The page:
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Remote retainer bracket for hugger fan

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Publication number
US9453517B1
US9453517B1 US14186693 US201414186693A US9453517B1 US 9453517 B1 US9453517 B1 US 9453517B1 US 14186693 US14186693 US 14186693 US 201414186693 A US201414186693 A US 201414186693A US 9453517 B1 US9453517 B1 US 9453517B1
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Prior art keywords
shelf
bracket
side
receiver
fig
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Active, expires
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US14186693
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James Burns
Brendan Byrne
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Hkc-Us LLC
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HKC-US, LLC
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    • FMECHANICAL ENGINEERING; LIGHTING; HEATING; WEAPONS; BLASTING
    • F04POSITIVE DISPLACEMENT MACHINES FOR LIQUIDS; PUMPS FOR LIQUIDS OR ELASTIC FLUIDS
    • F04DNON-POSITIVE DISPLACEMENT PUMPS
    • F04D29/00Details, component parts, or accessories
    • F04D29/60Mounting; Assembling; Disassembling
    • F04D29/601Mounting; Assembling; Disassembling specially adapted for elastic fluid pumps
    • FMECHANICAL ENGINEERING; LIGHTING; HEATING; WEAPONS; BLASTING
    • F04POSITIVE DISPLACEMENT MACHINES FOR LIQUIDS; PUMPS FOR LIQUIDS OR ELASTIC FLUIDS
    • F04DNON-POSITIVE DISPLACEMENT PUMPS
    • F04D25/00Pumping installations or systems
    • F04D25/02Units comprising pumps and their driving means
    • F04D25/08Units comprising pumps and their driving means the working fluid being air, e.g. for ventilation
    • F04D25/088Ceiling fans

Abstract

Devices, apparatus, brackets, systems and methods for mounting a remote control receiver off-axis and to the side of motor mount bracket inside a ceiling mounted hugger and low profile fan housing.

Description

FIELD OF INVENTION

This invention relates to remote controls, and in particular to devices, apparatus, brackets and methods for mounting a remote control receiver off-axis and below the motor mount bracket inside a ceiling mounted hugger fan housing.

BACKGROUND AND PRIOR ART

Remote controls are often used in ceiling fans hanging from down rods with canopies attached to ceilings, wherein a handheld remote control activates a remote receiver in side of the fan which turns the fan on and off. The open cavity of the canopy can have enough room for the receiver to be inside. See for example, U.S. Pat. No. 5,430,277 to Whitaker and U.S. Pat. No. 5,613,832 to Su.

However, hugger type low-profile fans have motor housings generally attached directly to a ceiling without a down rod, and have little room to mount a remote receiver inside the housing. In view of the limited space it is difficult to install remote control receivers inside of the hugger type low-profile fan housings. Additionally, there is a danger of the remote receiver and/or the loose wires attached to the receivers can fall into the moving motor which can damage the motor and be dangerous to those underneath the ceiling mounted fan.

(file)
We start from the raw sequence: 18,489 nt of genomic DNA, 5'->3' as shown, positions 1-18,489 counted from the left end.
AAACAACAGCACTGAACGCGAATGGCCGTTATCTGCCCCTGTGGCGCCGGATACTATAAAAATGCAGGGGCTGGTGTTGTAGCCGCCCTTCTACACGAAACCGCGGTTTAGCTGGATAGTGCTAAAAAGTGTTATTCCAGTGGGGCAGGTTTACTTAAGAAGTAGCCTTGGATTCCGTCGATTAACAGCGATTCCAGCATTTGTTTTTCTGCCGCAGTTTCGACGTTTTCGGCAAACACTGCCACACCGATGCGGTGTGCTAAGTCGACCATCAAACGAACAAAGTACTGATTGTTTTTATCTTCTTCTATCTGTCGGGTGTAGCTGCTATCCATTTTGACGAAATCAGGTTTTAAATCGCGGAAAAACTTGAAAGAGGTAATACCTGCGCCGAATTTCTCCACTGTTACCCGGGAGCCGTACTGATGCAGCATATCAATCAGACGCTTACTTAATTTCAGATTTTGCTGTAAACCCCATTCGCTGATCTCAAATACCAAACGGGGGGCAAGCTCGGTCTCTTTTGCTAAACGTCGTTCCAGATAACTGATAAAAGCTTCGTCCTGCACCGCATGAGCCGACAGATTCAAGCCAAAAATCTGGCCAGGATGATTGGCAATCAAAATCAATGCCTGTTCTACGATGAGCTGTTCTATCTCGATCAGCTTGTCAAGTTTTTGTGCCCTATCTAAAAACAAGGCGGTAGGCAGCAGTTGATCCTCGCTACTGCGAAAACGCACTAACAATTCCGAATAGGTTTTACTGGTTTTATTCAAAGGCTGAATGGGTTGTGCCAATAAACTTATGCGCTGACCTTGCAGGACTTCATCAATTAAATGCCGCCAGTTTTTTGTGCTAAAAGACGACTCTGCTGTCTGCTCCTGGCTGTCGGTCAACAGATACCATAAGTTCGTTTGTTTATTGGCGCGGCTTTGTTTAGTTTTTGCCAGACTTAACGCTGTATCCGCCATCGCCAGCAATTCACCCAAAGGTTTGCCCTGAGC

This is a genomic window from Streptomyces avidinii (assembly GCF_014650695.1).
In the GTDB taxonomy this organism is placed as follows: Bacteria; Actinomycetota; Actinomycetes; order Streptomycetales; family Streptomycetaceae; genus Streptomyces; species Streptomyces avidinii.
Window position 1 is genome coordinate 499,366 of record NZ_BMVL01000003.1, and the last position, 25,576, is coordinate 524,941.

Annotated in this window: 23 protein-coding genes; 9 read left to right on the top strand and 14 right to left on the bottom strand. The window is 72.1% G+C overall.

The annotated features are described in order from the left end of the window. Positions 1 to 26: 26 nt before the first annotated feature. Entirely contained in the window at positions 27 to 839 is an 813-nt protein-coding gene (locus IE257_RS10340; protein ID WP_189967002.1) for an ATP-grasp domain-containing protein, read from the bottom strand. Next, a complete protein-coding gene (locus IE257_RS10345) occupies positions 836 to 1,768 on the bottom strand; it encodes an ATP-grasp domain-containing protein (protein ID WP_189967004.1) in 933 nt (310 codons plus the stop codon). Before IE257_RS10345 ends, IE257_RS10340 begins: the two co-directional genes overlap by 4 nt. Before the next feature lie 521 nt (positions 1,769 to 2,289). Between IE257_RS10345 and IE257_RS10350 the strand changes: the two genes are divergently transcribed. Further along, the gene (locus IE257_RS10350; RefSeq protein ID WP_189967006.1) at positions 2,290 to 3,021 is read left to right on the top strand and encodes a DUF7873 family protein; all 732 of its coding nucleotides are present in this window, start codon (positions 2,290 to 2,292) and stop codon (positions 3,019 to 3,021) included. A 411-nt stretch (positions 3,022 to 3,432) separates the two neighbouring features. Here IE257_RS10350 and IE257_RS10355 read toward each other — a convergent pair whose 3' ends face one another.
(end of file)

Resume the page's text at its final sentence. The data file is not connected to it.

Additionally, if the wires and remote receivers are not firmly secured, the receiver and wires can rattle causing undesirable noise and vibration.

FIG. 1A is a top perspective view of a prior art hugger ceiling fan 10 with motor inside the shroud housing 15 and prior art elongated hanger bracket 20 and motor 25 hanging inside of the housing. FIG. 1 B is a side interior view of the prior art housing 15 of FIG. 1A showing the bracket along the top of the upper open end of the housing 15.

Attempts have been made over the years to try and mount remote receivers in the housings, but are difficult to use. For example, U.S. Pat. No. 6,015,274 to Bias et al. describes a low profile ceiling fan having a remote control receiver. However, the remote receivers are generally required to have apertures (holes) through upper and/or lower portions of the receiver housings in order to be mounted. Forming holes into an existing receiver would not be desirable since it can damage the receiver.

Another embodiment in this reference shows the remote receiver mounted on top of the motor mount bracket which would not be desirable since the motor bracket is intended to be substantially flush mounted. As such, there is little or no room on the top of the bracket.

Another embodiment shows the remote receiver directly mounted underneath the bracket. Similarly, this would also not be desirable since it would be difficult to attach when the top of the receiver is not accessible.

Another embodiment generally requires the receiver to be slid into a pocket type opening under the end of the bracket, which may be difficult to insert into. Also, the pocket may not be a secure fit and could result in the remote receiver moving about causing undesirable noise and vibration.

Thus, the need exists for solutions to the above problems in the prior art.

SUMMARY OF THE INVENTION

A primary objective of the invention is to provide devices, apparatus, brackets, systems and methods for mounting a remote receiver off-axis and to the side of a motor mount bracket inside a ceiling mounted hugger fan housing.

A secondary objective of the invention is to provide devices, apparatus, brackets, systems and methods for mounting a remote receiver inside a ceiling mounted hugger fan housing without forming apertures in the remote receiver.

A third objective of the invention is to provide devices, apparatus, brackets, systems and methods for mounting a remote receiver inside a ceiling mounted hugger fan housing without mounting the receiver on top of a motor mount bracket.

A fourth objective of the invention is to provide devices, apparatus, brackets, systems and methods for mounting a remote receiver inside a ceiling mounted hugger fan housing without mounting the receiver to the bottom of a motor mount bracket.